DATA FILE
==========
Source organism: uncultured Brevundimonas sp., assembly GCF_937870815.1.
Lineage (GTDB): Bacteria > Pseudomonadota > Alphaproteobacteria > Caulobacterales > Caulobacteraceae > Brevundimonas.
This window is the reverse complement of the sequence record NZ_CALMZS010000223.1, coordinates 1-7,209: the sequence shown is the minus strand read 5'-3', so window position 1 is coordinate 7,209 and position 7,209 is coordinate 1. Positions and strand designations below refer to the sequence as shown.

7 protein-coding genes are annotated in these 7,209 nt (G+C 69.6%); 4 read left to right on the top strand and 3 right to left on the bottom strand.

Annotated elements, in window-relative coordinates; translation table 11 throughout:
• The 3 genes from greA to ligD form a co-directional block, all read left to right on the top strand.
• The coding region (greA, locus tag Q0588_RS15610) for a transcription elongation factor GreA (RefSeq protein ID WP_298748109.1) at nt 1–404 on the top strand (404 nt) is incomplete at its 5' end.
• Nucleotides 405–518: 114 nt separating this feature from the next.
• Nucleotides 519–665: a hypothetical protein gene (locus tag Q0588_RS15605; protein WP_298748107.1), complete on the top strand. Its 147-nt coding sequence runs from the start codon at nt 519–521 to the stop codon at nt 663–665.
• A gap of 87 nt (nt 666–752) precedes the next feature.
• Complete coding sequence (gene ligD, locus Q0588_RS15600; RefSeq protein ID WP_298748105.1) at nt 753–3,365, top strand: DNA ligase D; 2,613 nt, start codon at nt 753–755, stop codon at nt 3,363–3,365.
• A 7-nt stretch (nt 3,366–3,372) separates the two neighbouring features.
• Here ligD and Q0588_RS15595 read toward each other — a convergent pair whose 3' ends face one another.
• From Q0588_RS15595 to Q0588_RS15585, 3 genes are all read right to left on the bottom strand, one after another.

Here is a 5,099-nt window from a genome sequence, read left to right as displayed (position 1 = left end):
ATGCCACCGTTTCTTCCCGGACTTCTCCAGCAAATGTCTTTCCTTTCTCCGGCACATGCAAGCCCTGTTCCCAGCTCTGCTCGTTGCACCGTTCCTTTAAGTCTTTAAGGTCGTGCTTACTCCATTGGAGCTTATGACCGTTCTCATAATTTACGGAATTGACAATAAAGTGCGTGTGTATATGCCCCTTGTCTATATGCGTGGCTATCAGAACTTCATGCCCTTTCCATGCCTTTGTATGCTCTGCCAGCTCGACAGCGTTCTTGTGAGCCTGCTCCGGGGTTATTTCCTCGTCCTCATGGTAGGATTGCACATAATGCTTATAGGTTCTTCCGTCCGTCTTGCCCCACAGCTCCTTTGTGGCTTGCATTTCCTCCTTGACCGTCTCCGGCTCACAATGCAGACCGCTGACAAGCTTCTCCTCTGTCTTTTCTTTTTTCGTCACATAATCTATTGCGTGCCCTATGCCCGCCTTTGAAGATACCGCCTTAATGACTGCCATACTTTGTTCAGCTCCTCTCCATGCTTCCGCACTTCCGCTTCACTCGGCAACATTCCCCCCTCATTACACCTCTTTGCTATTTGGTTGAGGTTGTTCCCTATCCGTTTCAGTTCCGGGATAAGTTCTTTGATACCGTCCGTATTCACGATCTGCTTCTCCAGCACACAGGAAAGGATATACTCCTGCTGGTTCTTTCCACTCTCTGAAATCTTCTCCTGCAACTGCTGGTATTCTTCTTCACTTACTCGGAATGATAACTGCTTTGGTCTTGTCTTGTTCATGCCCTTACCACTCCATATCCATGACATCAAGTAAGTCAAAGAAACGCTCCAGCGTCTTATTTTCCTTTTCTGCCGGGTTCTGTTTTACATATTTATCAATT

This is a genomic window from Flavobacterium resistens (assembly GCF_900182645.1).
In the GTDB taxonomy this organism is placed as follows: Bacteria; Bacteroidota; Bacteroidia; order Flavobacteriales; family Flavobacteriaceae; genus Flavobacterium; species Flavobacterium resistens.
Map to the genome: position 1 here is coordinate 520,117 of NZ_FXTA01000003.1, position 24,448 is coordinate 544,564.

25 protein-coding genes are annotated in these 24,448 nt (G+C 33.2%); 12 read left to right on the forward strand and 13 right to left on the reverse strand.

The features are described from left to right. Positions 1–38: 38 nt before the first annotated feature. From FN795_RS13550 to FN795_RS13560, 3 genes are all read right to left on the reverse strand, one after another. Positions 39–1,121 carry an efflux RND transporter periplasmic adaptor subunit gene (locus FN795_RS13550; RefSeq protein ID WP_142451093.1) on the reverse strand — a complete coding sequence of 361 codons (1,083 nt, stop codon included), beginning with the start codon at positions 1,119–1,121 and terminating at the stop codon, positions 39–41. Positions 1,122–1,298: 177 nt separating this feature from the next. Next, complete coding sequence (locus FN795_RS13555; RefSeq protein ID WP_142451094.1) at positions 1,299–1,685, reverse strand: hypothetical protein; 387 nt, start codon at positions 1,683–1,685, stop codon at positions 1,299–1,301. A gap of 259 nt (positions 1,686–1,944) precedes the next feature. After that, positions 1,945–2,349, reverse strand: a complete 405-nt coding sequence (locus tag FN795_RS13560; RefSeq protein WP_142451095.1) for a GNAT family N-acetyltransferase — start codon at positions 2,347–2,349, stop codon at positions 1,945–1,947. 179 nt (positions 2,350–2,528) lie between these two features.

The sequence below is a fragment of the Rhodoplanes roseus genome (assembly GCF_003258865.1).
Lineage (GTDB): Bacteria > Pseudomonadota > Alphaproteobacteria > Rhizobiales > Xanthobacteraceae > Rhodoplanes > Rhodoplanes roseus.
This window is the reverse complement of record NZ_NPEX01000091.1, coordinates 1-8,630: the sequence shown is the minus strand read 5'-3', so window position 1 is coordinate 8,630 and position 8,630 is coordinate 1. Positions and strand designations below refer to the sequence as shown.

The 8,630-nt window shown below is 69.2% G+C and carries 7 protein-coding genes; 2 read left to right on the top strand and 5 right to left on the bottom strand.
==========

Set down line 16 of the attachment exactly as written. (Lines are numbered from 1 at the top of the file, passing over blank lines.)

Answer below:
ATGCCACCGTTTCTTCCCGGACTTCTCCAGCAAATGTCTTTCCTTTCTCCGGCACATGCAAGCCCTGTTCCCAGCTCTGCTCGTTGCACCGTTCCTTTAAGTCTTTAAGGTCGTGCTTACTCCATTGGAGCTTATGACCGTTCTCATAATTTACGGAATTGACAATAAAGTGCGTGTGTATATGCCCCTTGTCTATATGCGTGGCTATCAGAACTTCATGCCCTTTCCATGCCTTTGTATGCTCTGCCAGCTCGACAGCGTTCTTGTGAGCCTGCTCCGGGGTTATTTCCTCGTCCTCATGGTAGGATTGCACATAATGCTTATAGGTTCTTCCGTCCGTCTTGCCCCACAGCTCCTTTGTGGCTTGCATTTCCTCCTTGACCGTCTCCGGCTCACAATGCAGACCGCTGACAAGCTTCTCCTCTGTCTTTTCTTTTTTCGTCACATAATCTATTGCGTGCCCTATGCCCGCCTTTGAAGATACCGCCTTAATGACTGCCATACTTTGTTCAGCTCCTCTCCATGCTTCCGCACTTCCGCTTCACTCGGCAACATTCCCCCCTCATTACACCTCTTTGCTATTTGGTTGAGGTTGTTCCCTATCCGTTTCAGTTCCGGGATAAGTTCTTTGATACCGTCCGTATTCACGATCTGCTTCTCCAGCACACAGGAAAGGATATACTCCTGCTGGTTCTTTCCACTCTCTGAAATCTTCTCCTGCAACTGCTGGTATTCTTCTTCACTTACTCGGAATGATAACTGCTTTGGTCTTGTCTTGTTCATGCCCTTACCACTCCATATCCATGACATCAAGTAAGTCAAAGAAACGCTCCAGCGTCTTATTTTCCTTTTCTGCCGGGTTCTGTTTTACATATTTATCAATT